My performance anxiety began without rhyme or reason, and carries on without the relief of an end date. Whether I am taking a test or running a race or meeting someone I admire, I always fall short.
My knees have buckled on a wooded cross-country trail. My sweaty palms have warped the pages of countless math tests. Hours of practice seem to become irrelevant in an instant, and even the sacred den of practice itself has become obstructed by nerves. With such an anxiety, you begin to pull yourself into a vortex of self-doubt, begin to discount accomplishment. Once articulate and thorough — and hell, even witty — and then poof! All gone. And replaced with what?
For a while the anxiety seemed to align rather nicely with my naive conception of the Creative Other — a figure who is both elusive and somewhat troubled. My logic was this: I want to be a writer, writers are troubled; maybe this anxiety signifies some deeper, more creatively-rewarding intelligence. Maybe, I thought, I could get a decent sentence out of all of this.
Only I didn’t. I just got stuck.
Perhaps the most discouraging aspect of having such an affliction is that our society is very much conducive to keeping things together, even if just in appearance. Everyone else, it seems, is functioning with a composed ease. Feeling unwelcome to reveal any shortcomings, I internalized my anxiety until I considered it an attribute of inconvenient importance to personal identity. It became no different than my crooked pinkies or uneven nostrils — markers of things I’ve really had no choice in having. Only this one less visible.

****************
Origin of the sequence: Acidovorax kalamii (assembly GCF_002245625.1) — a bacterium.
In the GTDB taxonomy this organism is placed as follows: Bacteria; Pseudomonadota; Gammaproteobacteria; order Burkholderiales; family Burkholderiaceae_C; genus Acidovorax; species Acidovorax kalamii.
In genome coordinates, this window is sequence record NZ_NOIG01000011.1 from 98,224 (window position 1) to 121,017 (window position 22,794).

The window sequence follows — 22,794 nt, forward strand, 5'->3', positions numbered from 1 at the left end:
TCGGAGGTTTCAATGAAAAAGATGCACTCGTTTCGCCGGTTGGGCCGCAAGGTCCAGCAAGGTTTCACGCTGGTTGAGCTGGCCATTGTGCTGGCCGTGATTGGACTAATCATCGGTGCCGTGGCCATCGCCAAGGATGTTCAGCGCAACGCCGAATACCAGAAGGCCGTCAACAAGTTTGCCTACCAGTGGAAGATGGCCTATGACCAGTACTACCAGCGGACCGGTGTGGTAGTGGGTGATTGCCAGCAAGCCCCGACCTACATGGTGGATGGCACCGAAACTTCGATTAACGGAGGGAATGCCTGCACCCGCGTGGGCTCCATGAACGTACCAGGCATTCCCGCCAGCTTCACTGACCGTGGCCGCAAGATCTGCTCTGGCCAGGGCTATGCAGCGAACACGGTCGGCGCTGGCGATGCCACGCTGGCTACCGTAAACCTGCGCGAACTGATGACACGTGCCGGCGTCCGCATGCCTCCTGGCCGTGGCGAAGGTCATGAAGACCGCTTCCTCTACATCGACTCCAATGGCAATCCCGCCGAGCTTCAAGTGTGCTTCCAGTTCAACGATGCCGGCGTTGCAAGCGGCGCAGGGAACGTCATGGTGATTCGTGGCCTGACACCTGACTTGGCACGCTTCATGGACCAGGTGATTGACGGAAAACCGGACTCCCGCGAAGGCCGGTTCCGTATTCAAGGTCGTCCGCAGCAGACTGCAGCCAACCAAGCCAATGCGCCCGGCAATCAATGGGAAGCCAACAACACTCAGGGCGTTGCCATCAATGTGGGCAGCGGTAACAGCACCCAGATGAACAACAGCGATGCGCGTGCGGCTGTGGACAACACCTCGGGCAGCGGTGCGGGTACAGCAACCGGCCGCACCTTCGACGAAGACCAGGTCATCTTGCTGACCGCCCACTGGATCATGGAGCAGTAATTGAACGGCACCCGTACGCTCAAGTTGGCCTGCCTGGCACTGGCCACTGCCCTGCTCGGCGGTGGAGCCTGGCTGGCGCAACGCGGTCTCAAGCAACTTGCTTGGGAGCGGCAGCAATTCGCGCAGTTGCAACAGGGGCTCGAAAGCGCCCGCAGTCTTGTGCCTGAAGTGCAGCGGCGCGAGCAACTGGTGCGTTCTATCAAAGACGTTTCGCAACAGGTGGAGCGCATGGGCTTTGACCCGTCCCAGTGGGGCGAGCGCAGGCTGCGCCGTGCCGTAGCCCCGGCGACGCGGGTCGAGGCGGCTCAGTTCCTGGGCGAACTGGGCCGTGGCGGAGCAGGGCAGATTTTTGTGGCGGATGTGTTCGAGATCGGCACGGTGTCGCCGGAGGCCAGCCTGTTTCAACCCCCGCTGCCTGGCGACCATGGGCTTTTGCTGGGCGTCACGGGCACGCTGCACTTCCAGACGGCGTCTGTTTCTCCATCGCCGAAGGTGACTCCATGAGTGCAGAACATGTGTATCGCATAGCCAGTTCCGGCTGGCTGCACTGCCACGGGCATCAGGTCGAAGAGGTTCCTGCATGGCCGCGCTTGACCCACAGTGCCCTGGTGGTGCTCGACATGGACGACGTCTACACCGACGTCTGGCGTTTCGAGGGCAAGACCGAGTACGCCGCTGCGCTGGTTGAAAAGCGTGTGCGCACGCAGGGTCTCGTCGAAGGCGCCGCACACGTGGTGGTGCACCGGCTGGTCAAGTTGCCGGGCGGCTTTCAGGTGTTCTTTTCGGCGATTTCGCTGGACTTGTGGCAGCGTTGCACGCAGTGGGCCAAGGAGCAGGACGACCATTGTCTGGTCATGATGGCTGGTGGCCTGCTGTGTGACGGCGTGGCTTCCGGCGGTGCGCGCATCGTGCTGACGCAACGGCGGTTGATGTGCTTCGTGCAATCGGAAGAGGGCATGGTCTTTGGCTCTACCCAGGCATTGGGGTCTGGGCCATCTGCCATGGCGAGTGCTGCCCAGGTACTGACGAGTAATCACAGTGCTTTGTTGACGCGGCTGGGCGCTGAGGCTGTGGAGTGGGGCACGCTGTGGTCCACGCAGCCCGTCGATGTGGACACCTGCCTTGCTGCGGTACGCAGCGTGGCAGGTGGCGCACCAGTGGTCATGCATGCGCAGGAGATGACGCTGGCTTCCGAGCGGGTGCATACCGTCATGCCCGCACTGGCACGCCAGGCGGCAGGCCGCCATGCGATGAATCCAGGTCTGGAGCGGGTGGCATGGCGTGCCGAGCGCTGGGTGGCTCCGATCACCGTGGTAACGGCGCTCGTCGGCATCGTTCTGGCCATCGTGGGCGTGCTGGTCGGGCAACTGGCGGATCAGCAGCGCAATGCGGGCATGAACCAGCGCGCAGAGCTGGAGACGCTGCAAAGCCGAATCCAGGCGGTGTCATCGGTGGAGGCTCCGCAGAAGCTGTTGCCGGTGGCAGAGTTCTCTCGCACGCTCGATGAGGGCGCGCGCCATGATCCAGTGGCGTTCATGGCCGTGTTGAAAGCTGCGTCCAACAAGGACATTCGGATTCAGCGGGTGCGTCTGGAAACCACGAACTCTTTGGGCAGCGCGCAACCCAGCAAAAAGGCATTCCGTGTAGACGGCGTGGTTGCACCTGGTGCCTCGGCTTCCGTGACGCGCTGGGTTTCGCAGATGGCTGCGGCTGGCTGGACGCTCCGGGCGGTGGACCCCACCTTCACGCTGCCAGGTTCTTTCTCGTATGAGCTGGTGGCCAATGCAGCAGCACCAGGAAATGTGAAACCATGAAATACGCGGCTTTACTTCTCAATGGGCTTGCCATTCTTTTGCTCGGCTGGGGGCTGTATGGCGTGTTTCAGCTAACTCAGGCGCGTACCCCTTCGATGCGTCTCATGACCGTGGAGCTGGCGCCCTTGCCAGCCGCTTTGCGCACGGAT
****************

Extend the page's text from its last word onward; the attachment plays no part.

In that way, anxiety thrives like a bad habit: the combination of a stubborn mind and a closed mouth really only perpetuates an issue. But you and I both know that in order to live a life of fulfillment, we cannot let these sorts of debilitating mind games obviate the passion, intellect and resourcefulness I like to think we possess. And the only way to truly work through a matter is to address it honestly, seeking advice where necessary. So, how do you go about shushing the devil on your shoulder? How do you ensure all of your practice pays off?